3 Tips To Prevent Common Injuries On Your Youth Soccer Team

Do you coach your child's soccer team? Or are you a parent who is concerned about preventing common injuries? Soccer is an extremely popular youth sport, but because it requires constant movement and sometimes physical contact, soccer can lead to a wide variety of injuries. Sprains, ligament and tendon tears, and even concussions can all happen over the course of a soccer game. Fortunately, there are steps you can take to prevent injury. Here are four tips to keep your team's kids safe this soccer season:

Emphasize proper conditioning. Soccer injuries can often happen at the beginning of the season as kids get used to the unique movements required in soccer. While playing soccer, your kids may make a lot of movements that they don't make in everyday activity. Those movements can put stress on their joints, muscles, and ligaments. At the beginning of the season, put your team through a couple of conditioning sessions to get their bodies in soccer shape. Emphasize jumping, pivots, and running with lots of starts and stops. That will help their bodies ease into the demands of soccer.

Examine field conditions before each match. Poor field conditions can be one of the biggest risks in soccer. Divots, uneven ground, thin turf, and even rocks and puddles can all lead to twisted ankles, sprained ligaments, and more. As a coach or concerned parent, you have the right to examine fields before play and request improvements with the proper officials. If you have a match on your home field, you should always take time to inspect the field and speak with the groundskeepers. If you have an away match, take a drive to the field a day or two ahead of time and look at the turf. If it needs work, don't hesitate to contact the other team's coach.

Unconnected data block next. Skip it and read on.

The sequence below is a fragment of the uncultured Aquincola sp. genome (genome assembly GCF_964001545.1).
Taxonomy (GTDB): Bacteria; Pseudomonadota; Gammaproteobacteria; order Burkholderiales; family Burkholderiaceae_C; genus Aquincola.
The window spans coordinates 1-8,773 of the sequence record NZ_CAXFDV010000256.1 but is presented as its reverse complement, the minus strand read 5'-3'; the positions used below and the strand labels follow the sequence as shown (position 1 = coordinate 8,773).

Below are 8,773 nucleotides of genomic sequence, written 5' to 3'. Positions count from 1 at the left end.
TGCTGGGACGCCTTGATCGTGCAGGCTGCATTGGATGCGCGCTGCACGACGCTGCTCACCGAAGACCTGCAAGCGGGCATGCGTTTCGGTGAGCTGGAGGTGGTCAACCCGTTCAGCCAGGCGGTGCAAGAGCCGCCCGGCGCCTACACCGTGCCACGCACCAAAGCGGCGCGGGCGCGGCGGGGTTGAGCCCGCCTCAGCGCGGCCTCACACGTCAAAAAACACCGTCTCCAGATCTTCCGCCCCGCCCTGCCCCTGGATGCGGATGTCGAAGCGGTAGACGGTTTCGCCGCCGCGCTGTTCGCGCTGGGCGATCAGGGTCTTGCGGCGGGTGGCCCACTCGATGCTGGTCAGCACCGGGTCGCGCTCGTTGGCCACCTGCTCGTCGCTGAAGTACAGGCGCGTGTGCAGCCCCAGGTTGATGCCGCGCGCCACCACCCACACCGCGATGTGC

Limit heading. Concussions are among the most dangerous injuries a child can suffer. Multiple concussions may lead to long-term brain damage and brain swelling. You can limit the risk of concussion by teaching your kids to avoid heading the ball, if possible. If your kids are young, you may want to ban heading altogether. Heading can be dangerous for a couple of reasons. One is that repeated contact between the ball and head could lead to a head injury. But also, heading creates situations where two players may attempt to head the ball at the same time, leading to head collisions. Teach your kids other ways to attack the ball without using their heads.

For more information, talk to a doctor who deals with sports injuries like one from Adult & Pediatric Orthopedics SC. He or she can give you other tips to help you protect your team.